Recently published ALMA observations suggest the presence of 20 ppb PH3 in the upper clouds of Venus. This is an unexpected result, as PH3 does not have a readily apparent source and should be rapidly photochemically destroyed according to our current understanding of Venus atmospheric chemistry.

The observation of a 266.94 GHz feature in the Venus spectrum has been attributed to PH3 in the Venus clouds, suggesting unexpected geological, chemical or even biological processes.

A new international study led by astrophysicist Eric Agol from the University of Washington has measured the densities of the seven planets of the exoplanetary system TRAPPIST-1 with extreme precision, the values obtained indicating very similar compositions for all the planets.

We present Yebes 40m telescope observations of the three most stable C4H3N isomers towards the cyanopolyyne peak of TMC-1. We have detected 13 transitions from CH3C3N (A and E species), 16 lines from CH2CCHCN, and 27 lines (a-type and b-type) from HCCCH2CN.

A meteorite that fell in northern Germany in 2019 contains carbonates which are among the oldest in the solar system; it also evidences the earliest presence of liquid water on a minor planet.

Where did Earth's nitrogen come from? Rice University scientists show one primordial source of the indispensable building block for life was close to home.

The multi analytical study of terrestrial analogues is a useful strategy to deepen the knowledge about the geological and environmental evolution of Mars and other extraterrestrial bodies.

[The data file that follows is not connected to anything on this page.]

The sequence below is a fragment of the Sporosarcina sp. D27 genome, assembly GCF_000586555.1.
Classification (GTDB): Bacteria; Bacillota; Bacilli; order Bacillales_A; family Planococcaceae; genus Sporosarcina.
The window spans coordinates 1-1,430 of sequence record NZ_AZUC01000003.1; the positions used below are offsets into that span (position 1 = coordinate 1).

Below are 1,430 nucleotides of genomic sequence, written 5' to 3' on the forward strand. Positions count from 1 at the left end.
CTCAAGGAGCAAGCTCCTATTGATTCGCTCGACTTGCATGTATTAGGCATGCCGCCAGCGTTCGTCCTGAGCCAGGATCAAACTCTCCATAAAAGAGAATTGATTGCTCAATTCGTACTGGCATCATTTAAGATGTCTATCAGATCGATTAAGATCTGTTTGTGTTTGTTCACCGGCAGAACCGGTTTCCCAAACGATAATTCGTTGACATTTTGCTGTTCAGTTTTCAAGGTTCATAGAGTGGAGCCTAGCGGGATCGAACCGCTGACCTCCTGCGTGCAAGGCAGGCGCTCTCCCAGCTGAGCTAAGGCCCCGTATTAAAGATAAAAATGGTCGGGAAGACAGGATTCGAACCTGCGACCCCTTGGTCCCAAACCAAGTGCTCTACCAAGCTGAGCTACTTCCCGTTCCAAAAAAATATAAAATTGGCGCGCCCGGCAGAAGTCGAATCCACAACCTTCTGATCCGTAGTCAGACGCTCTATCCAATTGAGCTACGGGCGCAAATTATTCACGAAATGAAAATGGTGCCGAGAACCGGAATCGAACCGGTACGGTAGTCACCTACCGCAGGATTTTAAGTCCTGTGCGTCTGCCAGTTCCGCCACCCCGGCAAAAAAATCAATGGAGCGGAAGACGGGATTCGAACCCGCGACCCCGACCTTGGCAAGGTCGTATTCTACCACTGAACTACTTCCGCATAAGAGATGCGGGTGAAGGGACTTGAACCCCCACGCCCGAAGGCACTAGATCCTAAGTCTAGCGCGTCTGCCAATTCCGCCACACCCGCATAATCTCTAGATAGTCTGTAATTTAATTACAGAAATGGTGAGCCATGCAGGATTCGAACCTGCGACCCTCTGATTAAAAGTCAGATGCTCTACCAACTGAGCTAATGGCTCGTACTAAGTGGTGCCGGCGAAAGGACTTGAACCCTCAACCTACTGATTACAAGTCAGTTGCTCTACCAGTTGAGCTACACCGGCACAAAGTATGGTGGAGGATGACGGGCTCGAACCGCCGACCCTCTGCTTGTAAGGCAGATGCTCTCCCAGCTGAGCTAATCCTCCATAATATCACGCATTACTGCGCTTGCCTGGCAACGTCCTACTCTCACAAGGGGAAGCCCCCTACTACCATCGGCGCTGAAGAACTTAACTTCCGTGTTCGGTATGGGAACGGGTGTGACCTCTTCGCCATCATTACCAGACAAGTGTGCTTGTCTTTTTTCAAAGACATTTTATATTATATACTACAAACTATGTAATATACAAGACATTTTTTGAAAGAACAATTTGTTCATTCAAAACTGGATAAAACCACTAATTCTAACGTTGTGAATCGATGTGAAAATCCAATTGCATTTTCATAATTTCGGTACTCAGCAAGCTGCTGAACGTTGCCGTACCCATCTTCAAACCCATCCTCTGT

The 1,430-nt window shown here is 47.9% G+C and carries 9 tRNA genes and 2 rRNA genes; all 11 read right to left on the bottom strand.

The depletion of SO2 and H2O in and above the clouds of Venus (45 -- 65 km) cannot be explained by known gas-phase chemistry and the observed composition of the atmosphere.

Context. Planetary mass and radius data are showing a wide variety in densities of low-mass exoplanets. This includes sub-Neptunes, whose low densities can be explained with the presence of a volatile-rich layer. Water is one of the most abundant volatiles, which can be in the form of different phases depending on the planetary surface conditions.

In the search for life in the cosmos, NASA's Transiting Exoplanet Survey Satellite (TESS) mission has already monitored about 74% of the sky for transiting extrasolar planets, including potentially habitable worlds.

A critical question in astrobiology is whether exoEarth candidates (EECs) are Earth-like, in that they originate life that progressively oxygenates their atmospheres similarly to Earth. We propose answering this question statistically by searching for O2 and O3 on EECs with missions such as HabEx or LUVOIR.

A group of international scientists, including an Australian astrophysicist, has used knowhow from gravitational wave astronomy (used to find black holes in space) to study ancient marine fossils as a predictor of climate change.